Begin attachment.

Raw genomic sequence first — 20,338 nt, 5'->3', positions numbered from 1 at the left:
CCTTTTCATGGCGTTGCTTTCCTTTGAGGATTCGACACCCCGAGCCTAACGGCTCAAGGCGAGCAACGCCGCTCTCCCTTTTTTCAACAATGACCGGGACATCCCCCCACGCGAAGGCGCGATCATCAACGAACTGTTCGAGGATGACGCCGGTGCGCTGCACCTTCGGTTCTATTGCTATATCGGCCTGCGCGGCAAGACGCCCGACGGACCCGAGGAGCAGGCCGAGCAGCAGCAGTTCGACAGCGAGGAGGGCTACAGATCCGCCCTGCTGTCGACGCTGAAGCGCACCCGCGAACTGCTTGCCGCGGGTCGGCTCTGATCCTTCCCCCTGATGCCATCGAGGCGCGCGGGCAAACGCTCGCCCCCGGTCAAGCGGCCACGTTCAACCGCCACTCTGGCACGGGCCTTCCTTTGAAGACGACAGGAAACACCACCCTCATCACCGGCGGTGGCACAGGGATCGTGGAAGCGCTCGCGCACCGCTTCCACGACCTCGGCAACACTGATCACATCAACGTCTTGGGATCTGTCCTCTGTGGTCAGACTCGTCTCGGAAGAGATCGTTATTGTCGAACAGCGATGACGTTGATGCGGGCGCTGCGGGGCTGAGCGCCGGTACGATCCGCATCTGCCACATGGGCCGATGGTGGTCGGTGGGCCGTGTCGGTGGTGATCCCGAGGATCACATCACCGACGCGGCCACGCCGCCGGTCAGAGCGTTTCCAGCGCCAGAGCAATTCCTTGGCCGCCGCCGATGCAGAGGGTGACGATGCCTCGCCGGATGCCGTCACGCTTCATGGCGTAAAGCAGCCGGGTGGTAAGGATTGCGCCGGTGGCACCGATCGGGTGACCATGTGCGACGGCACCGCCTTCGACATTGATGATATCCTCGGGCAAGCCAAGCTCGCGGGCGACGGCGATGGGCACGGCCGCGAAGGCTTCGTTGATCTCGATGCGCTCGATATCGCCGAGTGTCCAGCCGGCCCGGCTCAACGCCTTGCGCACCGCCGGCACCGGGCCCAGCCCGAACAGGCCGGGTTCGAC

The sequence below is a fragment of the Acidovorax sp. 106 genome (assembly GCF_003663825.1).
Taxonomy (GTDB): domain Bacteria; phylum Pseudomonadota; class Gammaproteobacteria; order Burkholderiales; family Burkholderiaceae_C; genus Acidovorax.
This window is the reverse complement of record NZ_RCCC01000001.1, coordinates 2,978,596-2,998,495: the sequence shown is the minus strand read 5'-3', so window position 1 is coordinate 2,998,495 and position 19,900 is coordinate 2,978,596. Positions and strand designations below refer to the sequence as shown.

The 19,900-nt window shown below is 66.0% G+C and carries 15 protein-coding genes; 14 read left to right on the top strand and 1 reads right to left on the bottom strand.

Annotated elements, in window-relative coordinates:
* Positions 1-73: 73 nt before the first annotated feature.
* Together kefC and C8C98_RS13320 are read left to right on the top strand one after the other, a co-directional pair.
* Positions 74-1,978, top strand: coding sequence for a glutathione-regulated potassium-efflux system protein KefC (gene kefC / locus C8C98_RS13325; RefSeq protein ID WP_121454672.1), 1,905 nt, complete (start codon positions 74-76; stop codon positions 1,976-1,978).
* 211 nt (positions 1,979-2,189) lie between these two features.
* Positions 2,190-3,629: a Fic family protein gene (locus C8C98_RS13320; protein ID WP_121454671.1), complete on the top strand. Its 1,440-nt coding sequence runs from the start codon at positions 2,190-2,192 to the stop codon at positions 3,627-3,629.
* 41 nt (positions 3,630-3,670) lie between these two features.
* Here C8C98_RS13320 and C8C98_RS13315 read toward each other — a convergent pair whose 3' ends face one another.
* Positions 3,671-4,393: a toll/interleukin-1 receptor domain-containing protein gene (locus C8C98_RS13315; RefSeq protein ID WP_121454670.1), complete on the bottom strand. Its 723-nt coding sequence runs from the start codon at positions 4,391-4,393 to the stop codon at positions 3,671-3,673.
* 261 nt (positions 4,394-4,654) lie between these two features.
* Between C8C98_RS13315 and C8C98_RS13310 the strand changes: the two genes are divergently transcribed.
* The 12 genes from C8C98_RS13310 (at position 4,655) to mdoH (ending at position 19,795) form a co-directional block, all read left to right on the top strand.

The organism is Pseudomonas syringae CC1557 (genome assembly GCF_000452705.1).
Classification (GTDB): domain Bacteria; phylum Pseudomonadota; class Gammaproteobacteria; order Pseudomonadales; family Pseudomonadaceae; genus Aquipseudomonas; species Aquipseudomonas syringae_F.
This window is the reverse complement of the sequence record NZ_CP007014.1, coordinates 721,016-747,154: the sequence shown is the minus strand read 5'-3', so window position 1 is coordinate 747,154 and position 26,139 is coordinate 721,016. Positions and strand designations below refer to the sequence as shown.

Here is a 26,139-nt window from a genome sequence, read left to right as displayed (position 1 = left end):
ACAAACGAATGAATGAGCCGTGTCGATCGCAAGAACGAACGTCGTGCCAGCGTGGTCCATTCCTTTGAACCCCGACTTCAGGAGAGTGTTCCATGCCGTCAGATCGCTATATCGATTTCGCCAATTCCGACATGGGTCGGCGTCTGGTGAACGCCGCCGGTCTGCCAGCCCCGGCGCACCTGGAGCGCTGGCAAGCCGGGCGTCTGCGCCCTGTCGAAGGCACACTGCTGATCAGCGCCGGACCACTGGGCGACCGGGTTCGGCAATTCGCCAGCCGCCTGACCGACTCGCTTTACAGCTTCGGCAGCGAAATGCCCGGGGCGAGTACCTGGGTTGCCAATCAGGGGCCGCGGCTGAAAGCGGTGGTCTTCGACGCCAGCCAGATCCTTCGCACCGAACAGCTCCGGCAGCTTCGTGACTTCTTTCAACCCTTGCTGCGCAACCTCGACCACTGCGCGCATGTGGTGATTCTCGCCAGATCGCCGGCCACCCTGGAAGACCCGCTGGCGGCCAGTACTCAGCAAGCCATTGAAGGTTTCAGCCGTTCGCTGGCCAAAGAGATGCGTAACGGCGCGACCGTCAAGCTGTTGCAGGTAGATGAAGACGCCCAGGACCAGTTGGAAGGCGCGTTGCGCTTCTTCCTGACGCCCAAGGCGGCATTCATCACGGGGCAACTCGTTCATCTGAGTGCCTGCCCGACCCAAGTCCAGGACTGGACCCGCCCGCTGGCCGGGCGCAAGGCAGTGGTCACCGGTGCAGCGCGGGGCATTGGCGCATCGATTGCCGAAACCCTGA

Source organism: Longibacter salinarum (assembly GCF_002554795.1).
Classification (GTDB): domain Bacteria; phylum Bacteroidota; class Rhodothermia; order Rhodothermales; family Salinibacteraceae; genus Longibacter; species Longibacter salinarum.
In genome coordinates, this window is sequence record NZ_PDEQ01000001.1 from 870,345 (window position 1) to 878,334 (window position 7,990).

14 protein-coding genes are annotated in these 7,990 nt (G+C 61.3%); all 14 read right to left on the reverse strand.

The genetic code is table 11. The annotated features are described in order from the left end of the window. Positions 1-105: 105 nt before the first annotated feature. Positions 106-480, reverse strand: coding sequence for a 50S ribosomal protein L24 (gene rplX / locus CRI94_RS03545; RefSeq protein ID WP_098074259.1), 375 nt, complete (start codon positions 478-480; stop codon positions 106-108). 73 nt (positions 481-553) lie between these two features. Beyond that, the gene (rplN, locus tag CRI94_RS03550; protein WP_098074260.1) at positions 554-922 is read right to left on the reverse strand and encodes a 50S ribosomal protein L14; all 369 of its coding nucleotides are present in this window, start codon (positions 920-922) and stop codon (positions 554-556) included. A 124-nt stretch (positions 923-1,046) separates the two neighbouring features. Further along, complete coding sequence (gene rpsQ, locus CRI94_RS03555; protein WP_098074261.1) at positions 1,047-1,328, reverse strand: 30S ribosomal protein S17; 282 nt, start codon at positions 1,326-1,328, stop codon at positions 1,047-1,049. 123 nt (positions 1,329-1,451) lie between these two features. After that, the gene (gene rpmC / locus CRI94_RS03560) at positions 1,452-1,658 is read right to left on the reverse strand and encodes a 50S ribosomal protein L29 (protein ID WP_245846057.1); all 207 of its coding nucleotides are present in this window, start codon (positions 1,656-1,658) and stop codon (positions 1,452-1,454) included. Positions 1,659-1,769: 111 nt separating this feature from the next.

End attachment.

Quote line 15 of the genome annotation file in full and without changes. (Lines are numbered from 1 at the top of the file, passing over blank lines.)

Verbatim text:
* Positions 3,671-4,393: a toll/interleukin-1 receptor domain-containing protein gene (locus C8C98_RS13315; RefSeq protein ID WP_121454670.1), complete on the bottom strand. Its 723-nt coding sequence runs from the start codon at positions 4,391-4,393 to the stop codon at positions 3,671-3,673.